At the end of the day you need to take responsibility for looking out for yourself and managing your finances. This info is just one tool to help you do that.

Saving Money for your Financial Future

August 19th, 2009 at 09:27 pm

Most people focus on how much money they earn or make. The difference being that when you go to work you earn money and when you invest you are looking to make money. At the end of the day it doesn't matter how much money you make if you spend it all. Whether on bills or comfort items but wouldn't you like to live a better lifestyle or your current one cheaper? In today's economy more and more people are looking for ways to save more money and to reduce their expenses. Here a re few ways that should help you.

Save on Property Taxes
For you homeowners your property taxes can be a big part of your monthly expenses and with house values dropping your property taxes aren't going down. What do you do about that? Grieve them.

Up to 60% of taxable property in the U.S. is assessed at a value that's higher than it should be, according to the National Taxpayer's Union. And that means the property is taxed at a higher rate as well. Additionally, the American Homeowner's Association references a Consumer's Report article that up to 40% of property appraisals have clerical errors in them.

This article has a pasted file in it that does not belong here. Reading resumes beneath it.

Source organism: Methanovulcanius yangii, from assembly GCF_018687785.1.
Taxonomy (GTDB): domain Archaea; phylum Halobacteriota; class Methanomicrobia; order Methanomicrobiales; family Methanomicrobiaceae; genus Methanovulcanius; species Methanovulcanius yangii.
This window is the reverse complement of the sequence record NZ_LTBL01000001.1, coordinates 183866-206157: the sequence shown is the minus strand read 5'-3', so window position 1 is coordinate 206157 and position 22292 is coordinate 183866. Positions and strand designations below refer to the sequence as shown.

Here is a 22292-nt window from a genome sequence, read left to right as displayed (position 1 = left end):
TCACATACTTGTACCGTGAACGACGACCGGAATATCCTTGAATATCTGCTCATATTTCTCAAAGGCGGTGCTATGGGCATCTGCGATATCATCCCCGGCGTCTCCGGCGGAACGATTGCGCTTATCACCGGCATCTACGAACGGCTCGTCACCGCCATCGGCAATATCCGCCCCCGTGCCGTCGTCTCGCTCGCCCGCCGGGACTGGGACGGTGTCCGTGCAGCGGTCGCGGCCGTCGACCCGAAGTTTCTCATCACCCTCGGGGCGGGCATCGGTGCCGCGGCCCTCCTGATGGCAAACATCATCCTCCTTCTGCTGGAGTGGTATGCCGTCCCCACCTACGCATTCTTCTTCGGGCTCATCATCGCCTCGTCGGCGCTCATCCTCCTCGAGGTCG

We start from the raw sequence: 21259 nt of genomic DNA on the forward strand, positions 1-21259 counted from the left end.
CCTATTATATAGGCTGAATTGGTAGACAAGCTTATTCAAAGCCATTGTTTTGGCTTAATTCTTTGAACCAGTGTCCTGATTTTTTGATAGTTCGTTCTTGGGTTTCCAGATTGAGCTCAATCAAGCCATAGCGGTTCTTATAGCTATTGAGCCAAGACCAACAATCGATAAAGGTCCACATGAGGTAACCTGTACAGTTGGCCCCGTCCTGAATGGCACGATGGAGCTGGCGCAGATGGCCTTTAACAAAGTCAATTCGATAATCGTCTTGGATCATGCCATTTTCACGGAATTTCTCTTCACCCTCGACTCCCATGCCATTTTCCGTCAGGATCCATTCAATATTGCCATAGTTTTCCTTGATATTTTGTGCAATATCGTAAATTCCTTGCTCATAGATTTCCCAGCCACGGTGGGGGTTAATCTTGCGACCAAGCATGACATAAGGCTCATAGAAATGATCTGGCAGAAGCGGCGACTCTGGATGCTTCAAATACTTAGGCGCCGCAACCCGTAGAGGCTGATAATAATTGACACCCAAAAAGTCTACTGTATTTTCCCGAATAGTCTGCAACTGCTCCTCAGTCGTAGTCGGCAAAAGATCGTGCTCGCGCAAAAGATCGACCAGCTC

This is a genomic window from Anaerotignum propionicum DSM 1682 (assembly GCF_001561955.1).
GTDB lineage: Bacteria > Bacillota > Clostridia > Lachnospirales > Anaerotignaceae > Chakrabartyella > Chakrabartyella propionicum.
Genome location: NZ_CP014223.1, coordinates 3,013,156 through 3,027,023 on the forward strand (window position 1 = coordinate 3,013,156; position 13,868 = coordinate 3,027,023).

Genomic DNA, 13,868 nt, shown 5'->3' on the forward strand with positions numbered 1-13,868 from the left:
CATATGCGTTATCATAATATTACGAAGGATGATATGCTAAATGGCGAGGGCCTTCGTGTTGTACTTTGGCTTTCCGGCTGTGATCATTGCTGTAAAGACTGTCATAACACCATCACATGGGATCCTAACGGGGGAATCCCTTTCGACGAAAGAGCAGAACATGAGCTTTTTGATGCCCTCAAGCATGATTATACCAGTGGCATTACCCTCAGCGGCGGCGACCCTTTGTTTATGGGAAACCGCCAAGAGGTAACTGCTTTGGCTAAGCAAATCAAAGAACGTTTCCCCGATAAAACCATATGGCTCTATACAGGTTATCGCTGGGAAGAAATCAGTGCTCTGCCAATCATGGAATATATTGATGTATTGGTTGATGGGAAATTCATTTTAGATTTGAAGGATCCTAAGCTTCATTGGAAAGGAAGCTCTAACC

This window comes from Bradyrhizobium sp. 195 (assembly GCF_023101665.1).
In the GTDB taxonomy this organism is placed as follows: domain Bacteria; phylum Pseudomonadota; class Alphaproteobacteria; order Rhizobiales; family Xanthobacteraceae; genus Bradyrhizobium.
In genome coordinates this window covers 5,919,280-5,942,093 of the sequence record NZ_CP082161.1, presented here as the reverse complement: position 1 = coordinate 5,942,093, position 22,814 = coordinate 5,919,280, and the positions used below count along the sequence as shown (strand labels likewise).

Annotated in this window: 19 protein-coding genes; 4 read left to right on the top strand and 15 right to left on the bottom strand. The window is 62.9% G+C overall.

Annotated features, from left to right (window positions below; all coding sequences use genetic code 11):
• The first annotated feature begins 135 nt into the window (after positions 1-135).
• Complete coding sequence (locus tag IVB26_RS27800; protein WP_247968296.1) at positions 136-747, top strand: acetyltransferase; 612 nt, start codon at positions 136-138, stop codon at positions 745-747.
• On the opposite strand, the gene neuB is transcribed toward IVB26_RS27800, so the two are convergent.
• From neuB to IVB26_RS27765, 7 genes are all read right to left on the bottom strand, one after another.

Did you know that less than half of homeowners ever try to appeal. Many homeowners don't fight back because they either don't understand the process, or feel that the amount of research and paperwork won't be worth the time. Try calling your local grievance lawyer and you could see a significant savings. You can find one who will only charge you if you win, now you can't beat that.

Credit Card Interest Rates
Call your Credit Card company and see if they are willing to lower the rate. Keep an eye on your mail because if they raise your rate FDIC Consumer Protection law gives you 15 day grace period to opt out of that increase. They will probably close the account but you will still be paying the lower rate. This doesn't always work if your rate increase was due to a late payment.

Paying Down Credit Cards